After months of rumors, Nvidia has finally unleashed its next-gen 28nm graphics tech, codenamed "Kepler." As usual, the series kicks off with a flagship single-GPU, the GeForce GTX 680, which is said to be the company's fastest and most power efficient offering to date, courtesy of the new GK104 graphics processor. On top of the raw speed and power improvements, Nvidia says Kepler cards introduce new tech to provide consistently smooth frame rates in games – something we look forward to testing when we get a review sample.

The GK104 contains four GPCs with a total of eight SMXs, 1536 CUDA cores, eight geometry units, four raster units, 128 texture units, and 32 ROP units. The base clock is 1006MHz, but it can dynamically boost to 1058MHz and beyond for more performance (about 5% supposedly). The card also carries 2GB of GDDR5 VRAM running at 6008MHz with a 256-bit interface providing 6.0Gb/s of throughput. Dual six-pin power connectors feed the card's TDP of 195W – notably lower than the GTX 580 (244W) and Radeon HD 7970 (250W).

Although Kepler is built on the foundation laid by Fermi, Nvidia had different developmental goals for each architecture. Fermi improved DirectX 11 geometry, tessellation and compute performance, while merely "managing" power consumption in the process. Kepler sort of reverses those priorities: it also strives to boost performance (and succeeds based on Nvidia's slides), but does so while emphasizing power efficiency. Nvidia's press kit includes a slide that demonstrates the generational performance per watt improvement:

We'll have to confirm all this for ourselves when we get our hands on a card, but the company also provided some reference performance comparisons between the Radeon HD 7970 when running various games at 2560x1600 and max quality settings. With those parameters, the GTX 680 outpaces the HD 7970 by an average of about 15%. It shows a dramatic lead in some titles, such as 36% in Skyrim (to be expected with Nvidia's driver optimizations), while the card slips behind its rival by 1% in Sid Meier's Civilization V.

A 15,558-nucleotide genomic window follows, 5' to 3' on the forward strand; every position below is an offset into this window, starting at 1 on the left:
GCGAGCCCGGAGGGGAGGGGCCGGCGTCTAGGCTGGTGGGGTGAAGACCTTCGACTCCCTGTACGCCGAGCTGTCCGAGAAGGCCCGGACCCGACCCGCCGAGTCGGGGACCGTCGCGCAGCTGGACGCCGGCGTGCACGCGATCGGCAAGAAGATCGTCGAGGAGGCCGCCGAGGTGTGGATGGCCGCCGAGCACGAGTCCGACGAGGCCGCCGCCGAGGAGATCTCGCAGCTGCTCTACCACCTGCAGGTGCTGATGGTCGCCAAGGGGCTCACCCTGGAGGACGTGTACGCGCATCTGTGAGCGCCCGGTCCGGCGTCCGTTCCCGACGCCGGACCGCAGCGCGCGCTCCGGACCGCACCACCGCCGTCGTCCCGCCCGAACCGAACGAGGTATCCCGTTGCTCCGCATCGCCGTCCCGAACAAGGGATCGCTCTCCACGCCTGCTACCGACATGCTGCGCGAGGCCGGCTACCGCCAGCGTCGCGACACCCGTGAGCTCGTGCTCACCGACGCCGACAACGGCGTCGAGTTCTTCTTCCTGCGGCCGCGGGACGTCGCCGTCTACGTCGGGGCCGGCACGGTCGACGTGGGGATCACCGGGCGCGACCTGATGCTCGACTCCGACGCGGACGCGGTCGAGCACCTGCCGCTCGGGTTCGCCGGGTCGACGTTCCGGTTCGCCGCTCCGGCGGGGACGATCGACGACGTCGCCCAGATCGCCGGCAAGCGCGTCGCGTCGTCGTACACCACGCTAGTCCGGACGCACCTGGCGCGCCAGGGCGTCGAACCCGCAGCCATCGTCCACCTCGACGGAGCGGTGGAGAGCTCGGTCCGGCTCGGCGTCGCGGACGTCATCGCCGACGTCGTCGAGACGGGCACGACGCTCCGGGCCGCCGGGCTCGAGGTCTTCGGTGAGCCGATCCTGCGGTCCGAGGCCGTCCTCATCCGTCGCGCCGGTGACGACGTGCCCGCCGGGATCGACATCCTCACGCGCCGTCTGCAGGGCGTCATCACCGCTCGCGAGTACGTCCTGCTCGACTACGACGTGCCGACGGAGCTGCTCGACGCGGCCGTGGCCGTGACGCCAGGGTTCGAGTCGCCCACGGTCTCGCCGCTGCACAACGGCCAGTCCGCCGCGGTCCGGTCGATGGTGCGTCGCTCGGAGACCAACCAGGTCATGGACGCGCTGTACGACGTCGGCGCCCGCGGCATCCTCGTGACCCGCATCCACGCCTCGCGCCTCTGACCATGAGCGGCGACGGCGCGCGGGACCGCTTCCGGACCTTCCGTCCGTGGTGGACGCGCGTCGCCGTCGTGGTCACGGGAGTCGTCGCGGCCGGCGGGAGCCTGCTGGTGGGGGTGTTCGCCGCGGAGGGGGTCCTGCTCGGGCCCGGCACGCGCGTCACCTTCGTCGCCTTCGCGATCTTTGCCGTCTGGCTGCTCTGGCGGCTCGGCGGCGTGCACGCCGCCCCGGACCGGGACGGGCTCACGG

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As noted, Kepler comes with some new gamer-oriented feature called Adaptive VSync that should help stabilize frame rates. As you're likely aware, Vertical Sync is a game setting that displays new frames synchronously with your display's refresh rate (generally 60Hz – or 60fps) to prevent artifacts such as screen tearing. The problem is, if your graphics card can't keep up at that pace and slips below the 60fps mark – even just a little bit Nvidia says – you're likely to experience stuttering as your card drops down to 30fps or worse.

Adaptive VSync solves the issue by dynamically enabling and disabling VSync as dictated by your frame rate. The feature will be available in Nvidia's R300 driver family and it won't be specifically limited to the GTX 680 or other GTX 600 series cards for that matter. The GTX 680 includes other enhancements such as a new display engine for multi-monitor setups, NVENC (a hardware-based H.264 video encoder), as well as FXAA and TXAA. We'll go over everything in more detail in our review (again, we're still waiting on a sample).